Heartfelt criticism of your idea or your art is usually right (except when it isn’t…)
Check out this letter from the publisher of a magazine you’ve never heard of to the founder of a little magazine called Readers Digest:
“Personally, I don’t see how you will be able to get enough subscribers to support it. It is expensive for its size. It isn’t illustrated… I have my doubts about the undertaking as a publishing venture”.
Of course, he was right–given his assumptions. And that’s the except part.
Criticism of your idea is usually based on assumptions about the world as it is. How was the publisher to know that the world would change it’s reading habits and turn Readers Digest into a multi-million dollar empire.
Think about Damien Hirst for a second. The world’s richest living artist. He could never have made it as an artist in the world as it was. He was one of the first modern artists to sell directly to buyers (cutting out the dealers and auction houses).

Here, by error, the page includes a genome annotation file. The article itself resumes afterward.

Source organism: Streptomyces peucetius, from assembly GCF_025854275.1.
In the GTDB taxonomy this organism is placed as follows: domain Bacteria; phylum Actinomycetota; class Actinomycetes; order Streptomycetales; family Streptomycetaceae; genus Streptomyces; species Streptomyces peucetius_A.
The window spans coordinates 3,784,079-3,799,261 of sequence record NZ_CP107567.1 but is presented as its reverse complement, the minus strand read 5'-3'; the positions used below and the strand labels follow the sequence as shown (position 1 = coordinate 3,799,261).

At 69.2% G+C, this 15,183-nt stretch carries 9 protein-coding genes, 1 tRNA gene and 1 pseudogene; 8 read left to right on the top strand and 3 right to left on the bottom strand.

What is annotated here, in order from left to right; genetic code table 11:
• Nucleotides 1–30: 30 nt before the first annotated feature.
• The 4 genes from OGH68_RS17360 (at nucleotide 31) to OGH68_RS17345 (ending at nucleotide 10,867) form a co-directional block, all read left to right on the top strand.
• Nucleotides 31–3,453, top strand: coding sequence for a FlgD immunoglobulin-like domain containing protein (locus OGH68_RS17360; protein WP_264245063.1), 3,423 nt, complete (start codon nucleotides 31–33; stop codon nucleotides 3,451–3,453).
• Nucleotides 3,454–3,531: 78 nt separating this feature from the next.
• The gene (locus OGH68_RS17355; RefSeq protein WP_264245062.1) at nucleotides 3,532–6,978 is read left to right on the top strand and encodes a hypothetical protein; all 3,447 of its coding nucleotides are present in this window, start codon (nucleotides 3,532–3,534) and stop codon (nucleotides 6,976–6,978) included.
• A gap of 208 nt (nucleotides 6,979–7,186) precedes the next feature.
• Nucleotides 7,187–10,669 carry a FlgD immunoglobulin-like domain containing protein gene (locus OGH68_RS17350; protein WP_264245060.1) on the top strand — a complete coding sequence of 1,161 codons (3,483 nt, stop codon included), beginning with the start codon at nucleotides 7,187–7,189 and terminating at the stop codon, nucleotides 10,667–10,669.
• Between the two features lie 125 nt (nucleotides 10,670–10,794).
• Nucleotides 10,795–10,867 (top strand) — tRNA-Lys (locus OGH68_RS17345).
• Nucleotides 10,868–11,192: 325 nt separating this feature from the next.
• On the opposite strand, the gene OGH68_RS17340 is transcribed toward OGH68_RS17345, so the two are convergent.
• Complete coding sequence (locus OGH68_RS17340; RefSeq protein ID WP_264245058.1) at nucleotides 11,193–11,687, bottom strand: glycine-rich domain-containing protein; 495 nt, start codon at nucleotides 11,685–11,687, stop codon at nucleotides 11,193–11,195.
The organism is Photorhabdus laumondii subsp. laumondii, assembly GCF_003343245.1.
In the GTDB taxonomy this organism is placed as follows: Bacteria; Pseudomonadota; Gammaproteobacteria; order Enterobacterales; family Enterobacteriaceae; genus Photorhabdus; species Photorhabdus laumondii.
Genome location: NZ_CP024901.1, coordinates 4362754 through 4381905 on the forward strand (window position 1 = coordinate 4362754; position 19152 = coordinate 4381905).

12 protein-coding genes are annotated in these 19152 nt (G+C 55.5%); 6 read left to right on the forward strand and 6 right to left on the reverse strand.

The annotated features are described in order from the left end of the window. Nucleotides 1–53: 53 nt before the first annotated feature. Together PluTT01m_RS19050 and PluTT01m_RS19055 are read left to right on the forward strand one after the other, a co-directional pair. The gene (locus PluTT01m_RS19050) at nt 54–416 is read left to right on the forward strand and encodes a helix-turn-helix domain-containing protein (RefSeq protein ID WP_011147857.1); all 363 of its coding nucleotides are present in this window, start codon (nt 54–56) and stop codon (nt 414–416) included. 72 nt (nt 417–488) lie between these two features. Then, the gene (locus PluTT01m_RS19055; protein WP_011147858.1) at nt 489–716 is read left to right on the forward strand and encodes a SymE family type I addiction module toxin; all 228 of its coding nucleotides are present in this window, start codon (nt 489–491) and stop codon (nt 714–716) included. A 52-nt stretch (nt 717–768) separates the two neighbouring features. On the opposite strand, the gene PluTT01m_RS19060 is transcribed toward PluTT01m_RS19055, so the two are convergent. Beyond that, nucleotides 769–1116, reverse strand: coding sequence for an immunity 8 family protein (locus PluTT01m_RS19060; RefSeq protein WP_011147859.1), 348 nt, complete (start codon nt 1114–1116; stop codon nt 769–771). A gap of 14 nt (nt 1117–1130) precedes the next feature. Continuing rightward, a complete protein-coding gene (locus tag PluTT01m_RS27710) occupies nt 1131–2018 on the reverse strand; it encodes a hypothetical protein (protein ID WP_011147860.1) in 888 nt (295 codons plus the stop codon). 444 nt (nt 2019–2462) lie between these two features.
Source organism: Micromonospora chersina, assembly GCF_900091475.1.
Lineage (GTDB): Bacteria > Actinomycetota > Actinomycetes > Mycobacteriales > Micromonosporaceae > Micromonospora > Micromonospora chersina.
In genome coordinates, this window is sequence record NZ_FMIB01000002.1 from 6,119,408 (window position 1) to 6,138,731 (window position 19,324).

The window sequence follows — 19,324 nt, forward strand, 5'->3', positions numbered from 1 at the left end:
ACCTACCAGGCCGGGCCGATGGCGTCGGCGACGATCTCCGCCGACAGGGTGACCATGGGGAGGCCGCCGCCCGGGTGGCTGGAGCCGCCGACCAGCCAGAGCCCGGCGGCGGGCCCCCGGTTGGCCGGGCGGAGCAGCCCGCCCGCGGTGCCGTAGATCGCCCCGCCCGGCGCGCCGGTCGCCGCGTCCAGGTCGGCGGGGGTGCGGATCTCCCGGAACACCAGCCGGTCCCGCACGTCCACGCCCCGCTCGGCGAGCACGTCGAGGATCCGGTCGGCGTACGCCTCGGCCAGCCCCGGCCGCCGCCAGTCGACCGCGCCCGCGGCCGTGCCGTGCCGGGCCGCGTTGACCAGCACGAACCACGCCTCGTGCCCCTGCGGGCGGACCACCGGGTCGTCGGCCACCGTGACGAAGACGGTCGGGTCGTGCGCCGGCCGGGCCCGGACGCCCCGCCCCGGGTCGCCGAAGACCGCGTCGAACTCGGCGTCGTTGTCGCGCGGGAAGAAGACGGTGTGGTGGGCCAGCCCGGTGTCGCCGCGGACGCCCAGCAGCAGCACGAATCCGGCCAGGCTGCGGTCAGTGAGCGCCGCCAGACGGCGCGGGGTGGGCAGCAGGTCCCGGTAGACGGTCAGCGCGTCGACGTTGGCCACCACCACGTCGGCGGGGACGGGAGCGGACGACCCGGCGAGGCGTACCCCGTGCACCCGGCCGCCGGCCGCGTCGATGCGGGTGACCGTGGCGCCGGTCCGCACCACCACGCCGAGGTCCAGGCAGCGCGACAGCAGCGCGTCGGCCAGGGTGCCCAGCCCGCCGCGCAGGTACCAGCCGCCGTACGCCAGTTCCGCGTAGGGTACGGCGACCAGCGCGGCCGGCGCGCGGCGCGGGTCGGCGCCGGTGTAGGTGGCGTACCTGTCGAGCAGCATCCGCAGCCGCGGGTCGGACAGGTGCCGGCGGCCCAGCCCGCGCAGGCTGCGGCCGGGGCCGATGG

He also took the unprecedented step of having a price list of his obscenely expensive creations without explaining the logic of their existence to justify their price tag – fine art, cows in formaldehyde, bottles of religious drugs, diamond encrusted skulls… He broke many barriers to clear the way for a new generation of artists who now don’t know any differently. In the beginning though, Hirst himself was written off by the art world because he was too rock’n’roll!
- Harry Potter was rejected by just about everyone because for it to succeed the way kids read would have to change.
- Starbuck’s didn’t listen when they were told, “No-one will pay $4 for a cup of coffee. Not even in New York”.
- Analysts said that the world’s biggest book retailer needed to be on every High Street. Apparently no-one told that to Amazon.
Big ideas are always resisted initially because things need to change in order for them to succeed. Leer más “Why Entrepreneurs who want to ‘Change the World’ should learn from Damien Hirst and Harry Potter”